Philly will require proof of COVID vaccination to enter restaurants
Philadelphia restaurants, bars, sports venues and several other establishments that sell food and beverages on-site will require proof of COVID-19 vaccination, beginning Jan. 3.
Driving the news: Mayor Jim Kenney and the city's Health Commissioner Cheryl Bettigole announced the mandate — which also applies to movie theaters, casinos and food courts — on Monday.
- "With winter right around the corner, we must do more to protect our residents," Kenney said.
Zoom out: Philly joins a handful of other cities that already mandate proof of vaccination to enter restaurants, such as San Francisco and New York City.
Yes, but: There is a grace period. A negative COVID-19 test within the last 24 hours will be accepted for the first two weeks.
- After Jan. 17, only proof of vaccination will be accepted.
- Exemptions include K-12 schools and early child care settings, hospitals, Philadelphia International Airport, grocery stores, convenience stores and other establishments that primarily sell food for off-site use.
Details: Children ages 5 and 3 months to 11 are required to have one vaccine dose by Jan. 3 and their second by Feb. 3.
- Children under 5 and people with medical or religious exemptions will be allowed to dine indoors, but must show proof of a negative test if the venue holds more than 1,000 people.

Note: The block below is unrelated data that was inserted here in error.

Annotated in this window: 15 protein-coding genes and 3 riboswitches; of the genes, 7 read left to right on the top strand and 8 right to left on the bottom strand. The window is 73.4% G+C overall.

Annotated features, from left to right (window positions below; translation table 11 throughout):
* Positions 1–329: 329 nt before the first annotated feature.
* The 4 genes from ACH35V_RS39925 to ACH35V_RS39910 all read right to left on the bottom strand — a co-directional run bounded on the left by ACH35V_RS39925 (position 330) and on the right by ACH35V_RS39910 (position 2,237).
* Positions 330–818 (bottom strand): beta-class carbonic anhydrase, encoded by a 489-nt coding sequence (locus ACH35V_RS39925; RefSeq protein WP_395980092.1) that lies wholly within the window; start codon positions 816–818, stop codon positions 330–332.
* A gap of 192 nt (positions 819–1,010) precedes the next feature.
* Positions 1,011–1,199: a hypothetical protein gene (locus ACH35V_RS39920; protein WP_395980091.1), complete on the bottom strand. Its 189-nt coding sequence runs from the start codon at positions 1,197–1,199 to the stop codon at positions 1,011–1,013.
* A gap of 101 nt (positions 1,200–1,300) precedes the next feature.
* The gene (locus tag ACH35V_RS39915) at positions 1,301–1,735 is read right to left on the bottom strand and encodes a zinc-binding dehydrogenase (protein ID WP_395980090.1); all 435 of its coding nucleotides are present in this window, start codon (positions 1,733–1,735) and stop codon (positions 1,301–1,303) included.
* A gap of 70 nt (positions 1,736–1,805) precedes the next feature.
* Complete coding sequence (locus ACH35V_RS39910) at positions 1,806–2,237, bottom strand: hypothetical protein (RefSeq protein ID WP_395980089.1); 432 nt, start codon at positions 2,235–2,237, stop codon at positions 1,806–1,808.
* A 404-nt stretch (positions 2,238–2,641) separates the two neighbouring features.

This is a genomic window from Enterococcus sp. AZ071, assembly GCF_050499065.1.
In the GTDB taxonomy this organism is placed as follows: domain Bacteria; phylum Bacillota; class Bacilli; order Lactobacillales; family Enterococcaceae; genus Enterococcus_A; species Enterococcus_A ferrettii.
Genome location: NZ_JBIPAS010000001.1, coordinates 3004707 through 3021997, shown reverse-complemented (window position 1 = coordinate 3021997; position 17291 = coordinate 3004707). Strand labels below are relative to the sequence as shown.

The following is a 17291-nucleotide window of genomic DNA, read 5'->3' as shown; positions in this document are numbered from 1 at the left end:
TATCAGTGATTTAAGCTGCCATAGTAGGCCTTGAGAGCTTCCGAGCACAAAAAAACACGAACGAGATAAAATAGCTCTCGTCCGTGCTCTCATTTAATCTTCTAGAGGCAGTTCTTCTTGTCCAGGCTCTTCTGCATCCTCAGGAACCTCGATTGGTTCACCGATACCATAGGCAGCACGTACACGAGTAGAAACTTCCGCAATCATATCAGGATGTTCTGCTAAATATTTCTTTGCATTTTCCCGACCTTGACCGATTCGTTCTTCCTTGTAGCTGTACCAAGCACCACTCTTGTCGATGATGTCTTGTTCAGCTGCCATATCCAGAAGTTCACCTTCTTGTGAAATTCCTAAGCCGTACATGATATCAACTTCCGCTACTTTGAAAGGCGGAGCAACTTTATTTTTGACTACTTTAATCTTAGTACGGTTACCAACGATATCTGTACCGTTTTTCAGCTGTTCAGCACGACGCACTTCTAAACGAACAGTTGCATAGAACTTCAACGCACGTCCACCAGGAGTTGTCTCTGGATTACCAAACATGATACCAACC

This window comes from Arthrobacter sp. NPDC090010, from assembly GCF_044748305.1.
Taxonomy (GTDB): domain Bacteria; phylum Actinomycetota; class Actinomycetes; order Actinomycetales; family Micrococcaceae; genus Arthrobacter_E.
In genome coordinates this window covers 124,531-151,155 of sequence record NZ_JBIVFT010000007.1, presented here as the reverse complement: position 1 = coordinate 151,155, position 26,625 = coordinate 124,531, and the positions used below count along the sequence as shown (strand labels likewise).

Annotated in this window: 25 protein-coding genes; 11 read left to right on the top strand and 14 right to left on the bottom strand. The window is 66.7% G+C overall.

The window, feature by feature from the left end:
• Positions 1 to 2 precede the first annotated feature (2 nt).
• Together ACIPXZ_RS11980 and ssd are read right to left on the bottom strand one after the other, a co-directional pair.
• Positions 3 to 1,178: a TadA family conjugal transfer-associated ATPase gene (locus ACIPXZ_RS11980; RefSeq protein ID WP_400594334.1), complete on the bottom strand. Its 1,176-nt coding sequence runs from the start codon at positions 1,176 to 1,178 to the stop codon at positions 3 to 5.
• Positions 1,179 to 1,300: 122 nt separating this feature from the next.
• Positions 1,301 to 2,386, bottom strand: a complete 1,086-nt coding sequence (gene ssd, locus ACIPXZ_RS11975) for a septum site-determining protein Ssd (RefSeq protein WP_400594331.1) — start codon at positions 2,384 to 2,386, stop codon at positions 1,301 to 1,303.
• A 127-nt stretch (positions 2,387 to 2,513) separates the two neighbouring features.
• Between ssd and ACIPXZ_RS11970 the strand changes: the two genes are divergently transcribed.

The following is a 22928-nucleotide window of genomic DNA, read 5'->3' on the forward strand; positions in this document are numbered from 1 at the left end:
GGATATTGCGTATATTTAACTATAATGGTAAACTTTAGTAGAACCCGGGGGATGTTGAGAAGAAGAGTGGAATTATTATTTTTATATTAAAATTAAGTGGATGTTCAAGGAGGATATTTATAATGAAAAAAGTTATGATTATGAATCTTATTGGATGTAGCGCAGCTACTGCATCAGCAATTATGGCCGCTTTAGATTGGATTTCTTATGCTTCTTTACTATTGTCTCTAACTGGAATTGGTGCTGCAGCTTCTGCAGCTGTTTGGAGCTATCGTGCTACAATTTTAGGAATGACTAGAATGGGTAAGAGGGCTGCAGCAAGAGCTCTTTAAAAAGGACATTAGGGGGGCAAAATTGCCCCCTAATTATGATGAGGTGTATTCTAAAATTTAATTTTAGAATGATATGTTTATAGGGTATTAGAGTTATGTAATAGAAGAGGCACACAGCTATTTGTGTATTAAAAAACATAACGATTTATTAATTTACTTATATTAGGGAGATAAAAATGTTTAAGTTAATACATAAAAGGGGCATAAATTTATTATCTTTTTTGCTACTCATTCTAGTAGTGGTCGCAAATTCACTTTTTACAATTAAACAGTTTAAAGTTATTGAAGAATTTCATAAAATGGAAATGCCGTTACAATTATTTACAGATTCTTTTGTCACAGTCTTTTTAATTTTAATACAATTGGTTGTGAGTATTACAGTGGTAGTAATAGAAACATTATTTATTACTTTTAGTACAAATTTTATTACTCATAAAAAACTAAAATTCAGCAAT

- Attendees at the Wells Fargo Center will have to show proof of vaccination. The mandate also applies to indoor-only restaurants at other sports venues like Lincoln Financial Field and Citizens Bank Park.
State of play: The announcement follows Philadelphia's first Omicron case confirmed earlier this month. Bettigole said a few more have been confirmed since, but the majority of COVID-19 cases in the city involve the Delta variant.
- The city is seeing a sharp uptick in cases, with the positivity rate doubling within the last month to 6%.
What they're saying: Bettigole said positive cases jumped after Thanksgiving. She's urging people to be more careful as the holidays near.
- "We don't want to close our restaurants, so that's the reason for the vaccine mandate," Bettigole said.
What to watch: Businesses are in charge of checking vaccination status. The city will inspect for compliance if there has been a formal complaint filed through its 311 line. The city will also check through regular food and safety inspections.
- Establishments will receive a warning on the first offense but could eventually be fined up to $2,000 for violations, Bettigole said.
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